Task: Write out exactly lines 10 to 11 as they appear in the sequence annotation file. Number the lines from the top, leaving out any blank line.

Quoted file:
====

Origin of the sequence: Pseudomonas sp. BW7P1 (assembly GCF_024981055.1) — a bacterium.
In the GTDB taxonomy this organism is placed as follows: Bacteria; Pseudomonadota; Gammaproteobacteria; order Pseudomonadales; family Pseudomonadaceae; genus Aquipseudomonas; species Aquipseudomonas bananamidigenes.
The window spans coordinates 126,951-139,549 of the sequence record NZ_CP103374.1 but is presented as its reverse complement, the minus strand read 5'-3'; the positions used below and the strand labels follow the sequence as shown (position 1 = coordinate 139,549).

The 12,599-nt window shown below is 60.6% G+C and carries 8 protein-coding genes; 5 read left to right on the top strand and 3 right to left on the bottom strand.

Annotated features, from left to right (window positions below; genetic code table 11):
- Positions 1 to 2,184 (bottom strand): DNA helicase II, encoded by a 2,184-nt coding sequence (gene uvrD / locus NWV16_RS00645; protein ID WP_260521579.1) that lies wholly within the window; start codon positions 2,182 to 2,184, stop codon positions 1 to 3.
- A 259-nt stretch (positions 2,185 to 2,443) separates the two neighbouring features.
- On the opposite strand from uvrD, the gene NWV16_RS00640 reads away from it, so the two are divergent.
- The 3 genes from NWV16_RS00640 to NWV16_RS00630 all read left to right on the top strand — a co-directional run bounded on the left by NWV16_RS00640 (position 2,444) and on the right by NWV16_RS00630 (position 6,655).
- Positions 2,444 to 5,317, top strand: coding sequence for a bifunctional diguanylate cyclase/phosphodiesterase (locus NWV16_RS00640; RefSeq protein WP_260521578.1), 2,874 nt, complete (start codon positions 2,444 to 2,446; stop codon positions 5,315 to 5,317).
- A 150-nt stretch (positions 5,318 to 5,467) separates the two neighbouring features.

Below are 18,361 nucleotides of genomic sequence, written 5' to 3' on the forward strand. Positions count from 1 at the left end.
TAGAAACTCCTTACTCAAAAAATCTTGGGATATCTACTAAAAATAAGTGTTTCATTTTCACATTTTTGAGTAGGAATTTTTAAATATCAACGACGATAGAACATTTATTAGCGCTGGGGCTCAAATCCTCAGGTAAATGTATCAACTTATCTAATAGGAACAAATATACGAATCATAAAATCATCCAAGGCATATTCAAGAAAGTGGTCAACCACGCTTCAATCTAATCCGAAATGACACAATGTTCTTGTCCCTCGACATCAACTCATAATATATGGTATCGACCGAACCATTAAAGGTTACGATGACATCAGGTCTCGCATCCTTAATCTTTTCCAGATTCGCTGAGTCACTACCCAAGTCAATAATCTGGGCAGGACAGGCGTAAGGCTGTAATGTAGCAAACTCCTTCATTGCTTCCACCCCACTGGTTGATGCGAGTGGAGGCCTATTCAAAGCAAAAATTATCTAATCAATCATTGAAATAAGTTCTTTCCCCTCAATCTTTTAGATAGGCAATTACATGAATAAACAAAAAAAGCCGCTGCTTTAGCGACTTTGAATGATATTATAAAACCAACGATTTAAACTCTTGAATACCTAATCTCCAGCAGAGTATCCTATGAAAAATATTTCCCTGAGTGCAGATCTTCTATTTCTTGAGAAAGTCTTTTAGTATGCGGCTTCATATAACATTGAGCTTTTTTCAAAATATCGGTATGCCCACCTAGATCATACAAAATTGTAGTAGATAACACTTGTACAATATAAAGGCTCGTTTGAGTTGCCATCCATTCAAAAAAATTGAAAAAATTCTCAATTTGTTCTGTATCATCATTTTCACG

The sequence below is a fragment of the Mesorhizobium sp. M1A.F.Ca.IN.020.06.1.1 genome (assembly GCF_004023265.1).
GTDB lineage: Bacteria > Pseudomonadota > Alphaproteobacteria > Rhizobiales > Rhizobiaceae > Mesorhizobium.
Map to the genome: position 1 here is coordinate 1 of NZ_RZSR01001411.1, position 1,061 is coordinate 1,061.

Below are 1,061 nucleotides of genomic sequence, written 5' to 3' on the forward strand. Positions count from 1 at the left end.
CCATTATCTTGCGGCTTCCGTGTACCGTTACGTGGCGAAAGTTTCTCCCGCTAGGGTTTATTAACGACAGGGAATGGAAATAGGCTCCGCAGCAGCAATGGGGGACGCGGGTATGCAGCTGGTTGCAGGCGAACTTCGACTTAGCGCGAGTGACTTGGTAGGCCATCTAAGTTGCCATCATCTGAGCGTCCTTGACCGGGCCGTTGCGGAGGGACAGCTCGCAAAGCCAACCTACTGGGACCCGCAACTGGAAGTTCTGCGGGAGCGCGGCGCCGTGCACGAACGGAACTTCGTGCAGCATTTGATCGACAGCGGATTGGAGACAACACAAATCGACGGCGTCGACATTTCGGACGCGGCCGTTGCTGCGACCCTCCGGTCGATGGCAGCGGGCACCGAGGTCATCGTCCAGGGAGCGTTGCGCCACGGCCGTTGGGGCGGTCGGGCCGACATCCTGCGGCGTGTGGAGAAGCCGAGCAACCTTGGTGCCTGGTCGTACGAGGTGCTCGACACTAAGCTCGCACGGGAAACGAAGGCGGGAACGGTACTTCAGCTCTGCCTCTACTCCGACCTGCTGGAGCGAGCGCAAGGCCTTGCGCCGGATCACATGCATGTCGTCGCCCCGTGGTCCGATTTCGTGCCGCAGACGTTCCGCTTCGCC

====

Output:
- Positions 2,444 to 5,317, top strand: coding sequence for a bifunctional diguanylate cyclase/phosphodiesterase (locus NWV16_RS00640; RefSeq protein WP_260521578.1), 2,874 nt, complete (start codon positions 2,444 to 2,446; stop codon positions 5,315 to 5,317).
- A 150-nt stretch (positions 5,318 to 5,467) separates the two neighbouring features.